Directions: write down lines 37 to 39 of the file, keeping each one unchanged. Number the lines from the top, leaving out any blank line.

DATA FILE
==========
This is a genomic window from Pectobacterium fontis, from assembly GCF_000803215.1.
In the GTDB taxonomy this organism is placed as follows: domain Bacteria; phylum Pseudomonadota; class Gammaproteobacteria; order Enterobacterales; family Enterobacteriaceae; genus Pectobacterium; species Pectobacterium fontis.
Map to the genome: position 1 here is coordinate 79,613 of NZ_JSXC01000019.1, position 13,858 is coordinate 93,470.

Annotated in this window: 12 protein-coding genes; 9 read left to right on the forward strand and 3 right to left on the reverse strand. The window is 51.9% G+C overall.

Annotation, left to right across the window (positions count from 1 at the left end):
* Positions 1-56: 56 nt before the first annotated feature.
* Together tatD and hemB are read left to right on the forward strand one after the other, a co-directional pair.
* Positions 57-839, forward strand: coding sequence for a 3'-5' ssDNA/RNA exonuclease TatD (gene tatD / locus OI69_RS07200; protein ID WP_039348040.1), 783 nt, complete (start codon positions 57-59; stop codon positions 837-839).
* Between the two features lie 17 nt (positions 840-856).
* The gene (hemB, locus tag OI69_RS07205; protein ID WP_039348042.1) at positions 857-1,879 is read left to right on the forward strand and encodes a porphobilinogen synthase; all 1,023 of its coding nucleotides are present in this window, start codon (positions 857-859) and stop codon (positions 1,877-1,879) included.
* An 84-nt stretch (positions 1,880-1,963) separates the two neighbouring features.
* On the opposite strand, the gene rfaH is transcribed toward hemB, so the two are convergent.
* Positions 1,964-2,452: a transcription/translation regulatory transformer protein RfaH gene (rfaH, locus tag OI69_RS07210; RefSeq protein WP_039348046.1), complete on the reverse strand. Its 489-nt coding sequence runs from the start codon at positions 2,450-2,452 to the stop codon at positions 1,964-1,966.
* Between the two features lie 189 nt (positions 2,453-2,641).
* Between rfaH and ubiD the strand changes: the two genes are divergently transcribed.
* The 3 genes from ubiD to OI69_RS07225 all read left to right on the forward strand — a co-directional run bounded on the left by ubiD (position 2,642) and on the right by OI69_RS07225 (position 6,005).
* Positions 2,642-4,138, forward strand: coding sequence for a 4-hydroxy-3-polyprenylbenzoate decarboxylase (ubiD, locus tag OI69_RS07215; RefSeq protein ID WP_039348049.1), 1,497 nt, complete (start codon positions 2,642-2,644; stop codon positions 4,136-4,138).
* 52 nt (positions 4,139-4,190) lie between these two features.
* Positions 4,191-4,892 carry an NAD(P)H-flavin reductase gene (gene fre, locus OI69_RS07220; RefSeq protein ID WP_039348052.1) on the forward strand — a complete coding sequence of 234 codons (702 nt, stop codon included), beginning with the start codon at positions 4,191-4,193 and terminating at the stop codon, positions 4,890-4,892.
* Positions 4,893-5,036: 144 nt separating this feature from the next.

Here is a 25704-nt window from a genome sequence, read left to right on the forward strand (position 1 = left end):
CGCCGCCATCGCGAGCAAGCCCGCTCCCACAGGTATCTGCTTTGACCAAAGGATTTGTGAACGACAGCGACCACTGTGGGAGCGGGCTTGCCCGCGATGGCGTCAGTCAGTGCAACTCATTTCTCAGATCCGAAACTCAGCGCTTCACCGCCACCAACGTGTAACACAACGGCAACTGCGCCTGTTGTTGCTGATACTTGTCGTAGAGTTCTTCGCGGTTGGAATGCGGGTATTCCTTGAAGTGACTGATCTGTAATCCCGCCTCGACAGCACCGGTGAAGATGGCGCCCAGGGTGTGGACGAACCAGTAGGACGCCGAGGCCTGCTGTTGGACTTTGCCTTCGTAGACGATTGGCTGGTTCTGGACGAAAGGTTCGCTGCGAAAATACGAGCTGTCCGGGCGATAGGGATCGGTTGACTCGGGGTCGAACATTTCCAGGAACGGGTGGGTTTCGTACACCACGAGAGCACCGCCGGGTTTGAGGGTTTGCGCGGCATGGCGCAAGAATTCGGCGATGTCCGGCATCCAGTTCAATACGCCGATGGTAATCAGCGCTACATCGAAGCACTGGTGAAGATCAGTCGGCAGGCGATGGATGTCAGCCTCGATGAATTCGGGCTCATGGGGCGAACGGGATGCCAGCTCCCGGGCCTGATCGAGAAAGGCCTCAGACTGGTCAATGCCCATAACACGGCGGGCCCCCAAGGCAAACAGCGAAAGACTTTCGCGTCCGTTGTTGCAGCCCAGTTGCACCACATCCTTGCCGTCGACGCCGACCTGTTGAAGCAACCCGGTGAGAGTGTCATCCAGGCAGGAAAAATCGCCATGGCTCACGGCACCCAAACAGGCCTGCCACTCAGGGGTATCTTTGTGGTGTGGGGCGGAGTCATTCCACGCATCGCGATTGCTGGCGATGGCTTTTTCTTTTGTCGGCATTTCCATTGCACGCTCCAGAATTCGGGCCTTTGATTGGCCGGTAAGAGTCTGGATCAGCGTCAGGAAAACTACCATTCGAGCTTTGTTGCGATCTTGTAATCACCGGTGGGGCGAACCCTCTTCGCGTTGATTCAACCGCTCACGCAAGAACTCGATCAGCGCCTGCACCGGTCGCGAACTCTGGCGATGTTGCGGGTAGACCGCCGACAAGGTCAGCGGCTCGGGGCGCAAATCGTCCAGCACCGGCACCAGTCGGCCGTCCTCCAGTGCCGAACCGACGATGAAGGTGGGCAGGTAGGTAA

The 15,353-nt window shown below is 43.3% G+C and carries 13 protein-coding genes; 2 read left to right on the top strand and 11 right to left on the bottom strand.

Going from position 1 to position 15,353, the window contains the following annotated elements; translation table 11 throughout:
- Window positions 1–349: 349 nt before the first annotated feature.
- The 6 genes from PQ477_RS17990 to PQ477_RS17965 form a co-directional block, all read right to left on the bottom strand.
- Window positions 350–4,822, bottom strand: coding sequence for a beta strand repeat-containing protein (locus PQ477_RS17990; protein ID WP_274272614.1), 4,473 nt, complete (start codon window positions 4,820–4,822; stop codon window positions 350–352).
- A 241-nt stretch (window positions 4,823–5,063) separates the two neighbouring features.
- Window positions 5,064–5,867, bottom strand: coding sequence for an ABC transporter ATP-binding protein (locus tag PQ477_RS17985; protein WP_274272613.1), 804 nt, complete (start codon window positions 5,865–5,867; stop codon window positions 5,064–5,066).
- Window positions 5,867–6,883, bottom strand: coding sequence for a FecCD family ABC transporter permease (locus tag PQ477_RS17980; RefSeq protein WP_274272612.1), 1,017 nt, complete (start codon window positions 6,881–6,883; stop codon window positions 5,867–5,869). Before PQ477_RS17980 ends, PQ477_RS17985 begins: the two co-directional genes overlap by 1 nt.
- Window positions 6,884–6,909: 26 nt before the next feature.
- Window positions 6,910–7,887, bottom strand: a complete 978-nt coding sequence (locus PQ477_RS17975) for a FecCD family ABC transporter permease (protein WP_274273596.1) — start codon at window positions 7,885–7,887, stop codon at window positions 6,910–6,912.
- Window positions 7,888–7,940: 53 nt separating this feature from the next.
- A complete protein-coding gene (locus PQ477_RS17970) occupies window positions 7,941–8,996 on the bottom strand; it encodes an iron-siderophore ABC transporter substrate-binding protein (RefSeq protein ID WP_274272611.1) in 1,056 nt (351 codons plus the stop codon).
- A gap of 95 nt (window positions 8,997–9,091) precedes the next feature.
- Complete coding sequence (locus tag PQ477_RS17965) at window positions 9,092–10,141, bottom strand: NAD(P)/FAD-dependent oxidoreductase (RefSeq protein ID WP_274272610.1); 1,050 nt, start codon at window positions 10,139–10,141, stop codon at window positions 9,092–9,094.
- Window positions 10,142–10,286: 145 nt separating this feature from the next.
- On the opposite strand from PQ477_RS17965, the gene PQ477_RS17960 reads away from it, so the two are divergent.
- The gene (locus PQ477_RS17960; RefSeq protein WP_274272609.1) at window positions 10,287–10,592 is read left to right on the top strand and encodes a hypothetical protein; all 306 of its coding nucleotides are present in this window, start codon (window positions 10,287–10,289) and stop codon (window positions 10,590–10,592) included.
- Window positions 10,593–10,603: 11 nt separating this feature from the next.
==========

- Window positions 10,142–10,286: 145 nt separating this feature from the next.
- On the opposite strand from PQ477_RS17965, the gene PQ477_RS17960 reads away from it, so the two are divergent.
- The gene (locus PQ477_RS17960; RefSeq protein WP_274272609.1) at window positions 10,287–10,592 is read left to right on the top strand and encodes a hypothetical protein; all 306 of its coding nucleotides are present in this window, start codon (window positions 10,287–10,289) and stop codon (window positions 10,590–10,592) included.